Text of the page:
Deaf Thamesmead striker Daniel Ailey shows courage to defy the odds
PUBLISHED: 17:02 23 September 2013 | UPDATED: 17:02 23 September 2013
Thamesmead Town’s Daniel Ailey is not your average semi-professional footballer.
The Thamesmead Town striker is completely deaf and he is one of the few people with the disability who plays in the mainstream paid ranks. Mead may play six levels below the hallowed turf of the Premier League but it is quite an achievement for someone who can’t shout for team-mates to pass him the ball.
But how does a player get by in a sport where communication is so important?
“I’m good at lipreading or you can write down instructions on a bit of paper before a game,” explains Daniel.
“My main way of communicating is by British Sign Language, but most people don’t know that so I make noises to alert them to where I am.”
Deaf football factbox
There are currently 25 active deaf football clubs in Britain
In 2011 deaf footballer Philip John Dolan was sent off in a Scottish youth match for playing on and scoring a goal when he was offside – because he couldn’t hear the referee’s whistle
Cliff Bastin, Arsenal’s top scorer until 1997, suffered increasing deafness during his career after a bout of flu
Other former professional footballers who had hearing problems include Jimmy Case, Rodney Marsh and Raymond Drake
As his manager Keith McMahon explains, if you’re good enough, you’re good enough. And he adds everyone can learn something from his courage and adaptability. He’s an inspiration.
“The way Daniel’s adapted himself has been amazing,” said Keith. “He always comes to training, his attitude is first class and his awareness is excellent. I’m sure it must be frustrating for him at times.
“Daniel’s got a lot of quality and that’s the most important thing as far as I’m concerned. His deafness is irrelevant.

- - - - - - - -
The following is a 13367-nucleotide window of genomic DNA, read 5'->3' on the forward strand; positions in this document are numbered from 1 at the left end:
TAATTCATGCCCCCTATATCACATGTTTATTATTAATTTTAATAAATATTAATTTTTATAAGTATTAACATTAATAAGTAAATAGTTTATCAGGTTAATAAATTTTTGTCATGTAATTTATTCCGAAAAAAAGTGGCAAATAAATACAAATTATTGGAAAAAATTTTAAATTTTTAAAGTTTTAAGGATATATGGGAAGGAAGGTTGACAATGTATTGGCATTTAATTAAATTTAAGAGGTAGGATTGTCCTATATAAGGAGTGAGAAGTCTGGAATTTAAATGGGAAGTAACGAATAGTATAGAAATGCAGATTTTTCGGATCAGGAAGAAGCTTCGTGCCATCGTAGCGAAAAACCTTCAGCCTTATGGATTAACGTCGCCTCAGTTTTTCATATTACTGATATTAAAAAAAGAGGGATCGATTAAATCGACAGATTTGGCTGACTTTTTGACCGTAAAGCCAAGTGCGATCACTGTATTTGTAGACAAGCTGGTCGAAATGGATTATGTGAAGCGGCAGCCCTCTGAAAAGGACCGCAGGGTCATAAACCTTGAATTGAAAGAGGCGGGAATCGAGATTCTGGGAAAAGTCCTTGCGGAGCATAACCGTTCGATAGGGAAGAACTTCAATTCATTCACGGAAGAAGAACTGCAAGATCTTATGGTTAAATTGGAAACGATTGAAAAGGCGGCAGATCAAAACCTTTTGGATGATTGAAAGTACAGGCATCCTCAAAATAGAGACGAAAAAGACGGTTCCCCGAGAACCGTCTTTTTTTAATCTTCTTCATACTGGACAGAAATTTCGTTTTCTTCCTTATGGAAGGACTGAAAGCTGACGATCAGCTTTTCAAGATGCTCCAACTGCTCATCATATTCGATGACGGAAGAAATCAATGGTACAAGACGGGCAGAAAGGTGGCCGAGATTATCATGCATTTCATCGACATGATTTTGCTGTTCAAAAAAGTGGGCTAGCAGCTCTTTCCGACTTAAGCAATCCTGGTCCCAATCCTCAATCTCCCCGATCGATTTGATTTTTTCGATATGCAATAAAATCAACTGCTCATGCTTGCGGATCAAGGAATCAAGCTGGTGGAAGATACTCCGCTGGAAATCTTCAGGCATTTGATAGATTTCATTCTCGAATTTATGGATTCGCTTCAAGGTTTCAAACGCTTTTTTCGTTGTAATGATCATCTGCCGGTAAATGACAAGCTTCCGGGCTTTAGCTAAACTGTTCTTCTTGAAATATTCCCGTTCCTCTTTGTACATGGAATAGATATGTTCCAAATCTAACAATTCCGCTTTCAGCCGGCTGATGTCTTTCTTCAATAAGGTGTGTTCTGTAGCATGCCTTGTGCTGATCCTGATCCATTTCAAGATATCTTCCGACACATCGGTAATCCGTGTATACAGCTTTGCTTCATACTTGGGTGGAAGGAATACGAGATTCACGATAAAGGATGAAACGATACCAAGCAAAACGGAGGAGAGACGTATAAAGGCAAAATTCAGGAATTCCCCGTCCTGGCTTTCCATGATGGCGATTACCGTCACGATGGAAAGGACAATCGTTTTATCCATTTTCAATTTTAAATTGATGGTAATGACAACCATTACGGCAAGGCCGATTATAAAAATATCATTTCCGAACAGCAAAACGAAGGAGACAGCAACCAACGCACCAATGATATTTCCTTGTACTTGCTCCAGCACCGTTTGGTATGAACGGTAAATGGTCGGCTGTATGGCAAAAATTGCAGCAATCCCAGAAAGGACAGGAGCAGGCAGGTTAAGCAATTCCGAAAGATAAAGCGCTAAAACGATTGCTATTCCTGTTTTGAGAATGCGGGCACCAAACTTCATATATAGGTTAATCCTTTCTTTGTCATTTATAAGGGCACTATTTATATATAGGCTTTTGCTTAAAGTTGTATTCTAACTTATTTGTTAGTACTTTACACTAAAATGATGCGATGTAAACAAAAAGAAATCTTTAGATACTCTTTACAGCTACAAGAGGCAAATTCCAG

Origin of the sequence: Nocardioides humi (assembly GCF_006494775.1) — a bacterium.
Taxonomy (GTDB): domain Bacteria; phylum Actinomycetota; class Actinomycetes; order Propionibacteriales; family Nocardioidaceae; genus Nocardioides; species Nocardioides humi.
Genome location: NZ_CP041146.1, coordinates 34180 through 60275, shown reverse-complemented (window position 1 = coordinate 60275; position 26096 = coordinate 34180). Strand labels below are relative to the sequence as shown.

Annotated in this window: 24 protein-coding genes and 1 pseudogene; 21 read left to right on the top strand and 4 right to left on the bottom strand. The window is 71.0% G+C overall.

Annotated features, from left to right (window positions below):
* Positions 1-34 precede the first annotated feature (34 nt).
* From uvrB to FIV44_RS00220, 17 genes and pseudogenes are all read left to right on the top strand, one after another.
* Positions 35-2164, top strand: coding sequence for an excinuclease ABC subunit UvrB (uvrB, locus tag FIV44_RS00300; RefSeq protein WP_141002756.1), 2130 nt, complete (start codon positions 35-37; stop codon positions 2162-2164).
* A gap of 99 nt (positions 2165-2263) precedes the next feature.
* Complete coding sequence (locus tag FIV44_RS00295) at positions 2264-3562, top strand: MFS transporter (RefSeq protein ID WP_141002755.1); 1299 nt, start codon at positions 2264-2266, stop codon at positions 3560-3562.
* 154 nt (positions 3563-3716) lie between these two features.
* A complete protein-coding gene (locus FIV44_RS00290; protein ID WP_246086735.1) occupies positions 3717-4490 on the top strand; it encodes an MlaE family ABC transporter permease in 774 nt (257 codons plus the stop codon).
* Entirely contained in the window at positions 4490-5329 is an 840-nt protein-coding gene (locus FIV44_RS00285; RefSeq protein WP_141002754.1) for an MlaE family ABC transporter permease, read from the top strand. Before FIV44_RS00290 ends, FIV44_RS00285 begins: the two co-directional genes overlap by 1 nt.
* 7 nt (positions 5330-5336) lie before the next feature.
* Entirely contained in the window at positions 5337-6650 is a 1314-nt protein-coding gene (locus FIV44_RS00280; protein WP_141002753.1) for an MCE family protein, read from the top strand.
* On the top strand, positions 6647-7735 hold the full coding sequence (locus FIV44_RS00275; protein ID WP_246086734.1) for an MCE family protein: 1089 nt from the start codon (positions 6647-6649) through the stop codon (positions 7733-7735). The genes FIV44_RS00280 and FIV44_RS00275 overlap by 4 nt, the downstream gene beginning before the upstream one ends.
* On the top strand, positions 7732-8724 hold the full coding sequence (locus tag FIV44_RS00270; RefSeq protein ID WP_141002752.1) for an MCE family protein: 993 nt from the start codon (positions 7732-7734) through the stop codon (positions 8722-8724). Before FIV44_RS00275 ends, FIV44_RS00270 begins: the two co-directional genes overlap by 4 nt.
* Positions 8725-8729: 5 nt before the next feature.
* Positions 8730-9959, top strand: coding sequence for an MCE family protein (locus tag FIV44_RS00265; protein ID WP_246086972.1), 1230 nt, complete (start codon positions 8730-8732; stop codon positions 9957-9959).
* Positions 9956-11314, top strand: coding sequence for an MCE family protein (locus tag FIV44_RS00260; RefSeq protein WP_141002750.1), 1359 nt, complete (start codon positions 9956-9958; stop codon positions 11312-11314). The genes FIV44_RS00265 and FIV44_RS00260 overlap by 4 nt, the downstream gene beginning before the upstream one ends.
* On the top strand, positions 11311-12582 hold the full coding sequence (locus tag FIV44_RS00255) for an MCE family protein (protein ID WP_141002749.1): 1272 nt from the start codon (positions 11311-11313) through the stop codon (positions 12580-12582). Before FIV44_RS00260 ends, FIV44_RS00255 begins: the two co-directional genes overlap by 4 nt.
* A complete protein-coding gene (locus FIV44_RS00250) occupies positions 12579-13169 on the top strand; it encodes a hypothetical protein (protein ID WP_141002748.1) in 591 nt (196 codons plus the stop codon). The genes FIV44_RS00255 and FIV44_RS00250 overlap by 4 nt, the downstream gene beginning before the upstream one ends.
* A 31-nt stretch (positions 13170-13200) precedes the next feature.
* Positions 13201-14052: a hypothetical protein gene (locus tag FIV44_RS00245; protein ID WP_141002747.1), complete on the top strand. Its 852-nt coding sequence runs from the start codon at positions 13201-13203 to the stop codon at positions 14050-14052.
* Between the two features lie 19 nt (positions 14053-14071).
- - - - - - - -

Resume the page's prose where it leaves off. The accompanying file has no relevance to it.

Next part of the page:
“The difference is the other players can’t just shout to him to pass them the ball, they have to talk to his face. His team-mates have to adapt as well. They love him to death but they can forget about his disability on the pitch.”
While his team-mates and managers have always been supportive, not everyone within the game has been quite so welcoming.
An incident while playing for Potters Bar Town against Grays last season left him on the verge of quitting the game he loves.
A section of Grays fans mocked the grunts he makes to alert team-mates to his position. Of course, Daniel was the last to know he was the butt of a very cruel joke but the sounds became so loud and prolonged that the police were called.
His anguish was compounded when the boss of taxi firm Addison Lee John Griffin sent an email to a local newspaper comparing the sounds the player made to those of female tennis players.
“I nearly walked away from the game, but instead took a little time out,” admits Daniel.
“It was the lowest point of my life. I saw fans copying my gesture, such as waving for the ball, and I saw them pointing at their ears.
“But I love playing so I carried on. The abuse I suffered is the same as racism or homophobia and I’m not going to let them win.”
Despite all the obstacles he has faced, the 31-year-old always kept a positive frame of mind. As a teenager Daniel had trials for professional sides Doncaster Rovers and Barnet but they came to nothing.
Nonetheless, he has carved out a decent career in the semi-professional ranks with the likes of Enfield Town, Brentwood Town and Haringey Borough.
His manager is sure he would be in the professional ranks if he wasn’t deaf.
Keith said: “It would be a lie to say it doesn’t hinder him. He doesn’t wear a hearing aid. If someone calls for the ball from behind him he can’t hear them.
“We always make referees aware of his disability and in one game this season when Daniel came on as a substitute the opposing team thought we were time-wasting because I took the ref to one side!”
He added that Daniel should be an example to anyone who thinks about giving up. Keep an eye out for how Daniel and Thamesmead get on this season in the Bexley Times.
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